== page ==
A few years ago, my mom gave me and my sisters an extraordinary gift. She bought leather-bound journals for each of us and handwrote all her favorite recipes, one by one. It is one of my most treasured possessions.
Like any good Jewish Mother, my mom has a wonderful recipe for chicken soup, and that quintessential recipe occupies a place of honor on the first page of our cookbook. When I started experimenting with bone broth recipes and methods, I tried a number of other variations, but in the end, I came back to my mom’s combination of veggies.
Once I synthesized the bone broth ingredients and techniques with my mom’s chicken soup, I had a winner. The taste changes based on what kind of bones you use. Sometimes I brown the bones, but usually I don’t. Sometimes I make this over two days, starting in the morning, picking out the meat and some veggies for dinner that night, then adding a little more water and simmering overnight and into the next day. Sometimes I use my giant pressure cooker and make this for a quick dinner with a couple of packages of short ribs or chuck steaks thrown in for some extra meat. Experiment and have fun with it. Make it your own.
- 3-5 pounds of bones (can be chicken, beef, lamb, duck or a combination) - you can brown them under the broiler for a 5 minutes per side, if you want.
- Meat - optional - can be dark meat chicken parts, short ribs, chuck steak, etc.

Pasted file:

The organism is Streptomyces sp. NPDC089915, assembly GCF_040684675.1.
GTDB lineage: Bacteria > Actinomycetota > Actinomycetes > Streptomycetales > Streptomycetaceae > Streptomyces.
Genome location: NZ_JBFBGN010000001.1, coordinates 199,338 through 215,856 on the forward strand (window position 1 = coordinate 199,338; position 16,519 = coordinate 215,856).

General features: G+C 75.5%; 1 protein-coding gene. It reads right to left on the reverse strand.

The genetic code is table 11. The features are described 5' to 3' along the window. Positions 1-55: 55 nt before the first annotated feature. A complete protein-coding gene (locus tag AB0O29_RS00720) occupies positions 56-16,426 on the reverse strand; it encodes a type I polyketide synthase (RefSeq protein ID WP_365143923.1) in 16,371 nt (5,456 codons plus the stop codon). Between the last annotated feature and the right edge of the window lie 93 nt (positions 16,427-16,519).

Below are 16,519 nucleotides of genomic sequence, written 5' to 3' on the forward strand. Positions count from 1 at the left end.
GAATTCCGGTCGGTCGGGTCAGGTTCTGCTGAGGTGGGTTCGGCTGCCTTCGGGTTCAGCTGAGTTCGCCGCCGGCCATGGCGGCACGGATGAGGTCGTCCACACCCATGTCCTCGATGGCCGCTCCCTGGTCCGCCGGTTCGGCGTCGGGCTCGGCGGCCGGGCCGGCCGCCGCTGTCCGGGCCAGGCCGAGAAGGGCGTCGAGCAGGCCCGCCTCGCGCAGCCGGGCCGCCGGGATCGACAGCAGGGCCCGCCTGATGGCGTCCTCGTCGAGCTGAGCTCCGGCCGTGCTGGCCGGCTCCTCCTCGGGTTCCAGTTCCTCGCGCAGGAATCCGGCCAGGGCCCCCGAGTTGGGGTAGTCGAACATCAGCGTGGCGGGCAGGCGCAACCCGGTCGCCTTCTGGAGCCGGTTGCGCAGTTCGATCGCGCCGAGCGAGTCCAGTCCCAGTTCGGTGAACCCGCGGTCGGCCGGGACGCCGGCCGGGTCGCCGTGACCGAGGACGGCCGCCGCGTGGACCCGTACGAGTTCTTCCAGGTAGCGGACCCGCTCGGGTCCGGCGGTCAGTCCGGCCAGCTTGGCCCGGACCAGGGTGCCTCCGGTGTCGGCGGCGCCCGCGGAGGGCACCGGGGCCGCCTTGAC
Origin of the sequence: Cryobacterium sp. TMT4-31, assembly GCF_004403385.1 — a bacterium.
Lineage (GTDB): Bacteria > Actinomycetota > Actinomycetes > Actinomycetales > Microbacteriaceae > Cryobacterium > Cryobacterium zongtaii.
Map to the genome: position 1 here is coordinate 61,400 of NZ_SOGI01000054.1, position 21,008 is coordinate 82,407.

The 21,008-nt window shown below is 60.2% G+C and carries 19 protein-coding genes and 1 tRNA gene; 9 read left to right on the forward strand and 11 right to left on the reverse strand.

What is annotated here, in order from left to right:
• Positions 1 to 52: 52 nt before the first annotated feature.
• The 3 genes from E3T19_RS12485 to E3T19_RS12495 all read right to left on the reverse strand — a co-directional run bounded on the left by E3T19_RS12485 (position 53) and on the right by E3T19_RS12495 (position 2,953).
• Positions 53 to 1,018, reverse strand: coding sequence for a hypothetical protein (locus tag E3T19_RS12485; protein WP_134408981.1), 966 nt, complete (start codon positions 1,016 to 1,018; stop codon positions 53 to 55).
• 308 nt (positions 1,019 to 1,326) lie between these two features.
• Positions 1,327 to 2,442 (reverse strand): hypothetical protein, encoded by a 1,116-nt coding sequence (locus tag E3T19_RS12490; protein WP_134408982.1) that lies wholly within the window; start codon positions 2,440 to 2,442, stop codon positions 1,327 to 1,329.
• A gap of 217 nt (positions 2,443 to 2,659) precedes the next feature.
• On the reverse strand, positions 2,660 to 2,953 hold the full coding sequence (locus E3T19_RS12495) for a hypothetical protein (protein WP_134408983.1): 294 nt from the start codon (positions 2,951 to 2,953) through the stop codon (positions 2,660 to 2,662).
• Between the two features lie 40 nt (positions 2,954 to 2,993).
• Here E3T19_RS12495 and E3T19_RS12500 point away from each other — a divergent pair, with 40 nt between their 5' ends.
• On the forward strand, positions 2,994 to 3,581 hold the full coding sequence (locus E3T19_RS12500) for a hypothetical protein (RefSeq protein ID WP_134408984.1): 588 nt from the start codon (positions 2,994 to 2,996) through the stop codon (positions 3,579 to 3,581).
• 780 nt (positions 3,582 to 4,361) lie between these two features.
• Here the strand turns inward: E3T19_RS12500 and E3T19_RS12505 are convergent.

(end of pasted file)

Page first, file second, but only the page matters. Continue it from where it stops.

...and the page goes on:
- water (about 5 cups of water for every pound of bones)
- 4-6 carrots, peeled (if desired, or scrubbed) and cut into 2-inch chunks
- 2-3 stalks of celery, washed and cut into 2-inch sections
- 3-4 parsnips, peeled (if desired, or scrubbed) and cut into 2-inch sections
- 2-3 leeks, cleaned and cut into 2-inch sections
- 1 onion, quartered
- 4-6 cloves garlic
- 2-3 sprigs of thyme
- 2-3 sprigs of dill, stripped of the leaves
- salt (I use about a tsp for every six cups of water)
- 1-2 tsp apple cider vinegar
- 1 tsp black peppercorns
- Place the bones and meat (if using) at the bottom and fill the pot with enough water to cover the bones.
- Bring to a boil while preparing the vegetables.
- Once the water is boiling, skim the scummy foam off the top, then add the veggies, herbs, salt, pepper and apple cider vinegar.
- Simmer on low heat with the cover on for 18-24 hours.
- Put all ingredients in the pot together, being careful not to fill the pot past the max fill line. Close the pressure cooker and bring it up to pressure over high heat.
- Once it is pressurized, reduce the heat just enough to maintain high pressure (15 psi, if you have a gauge) and set a timer for 1 hour.
- Turn off the burner and let the pot depressurize naturally.
- When the broth is done, strain it and then let it sit in the fridge for 6-8 hours so the fat hardens at the top and can be skimmed off.
- You can keep it in the fridge for 2-3 days or in the freezer for a long time. Great to sip when your tummy isn’t happy, or use it as a base for soups and stews.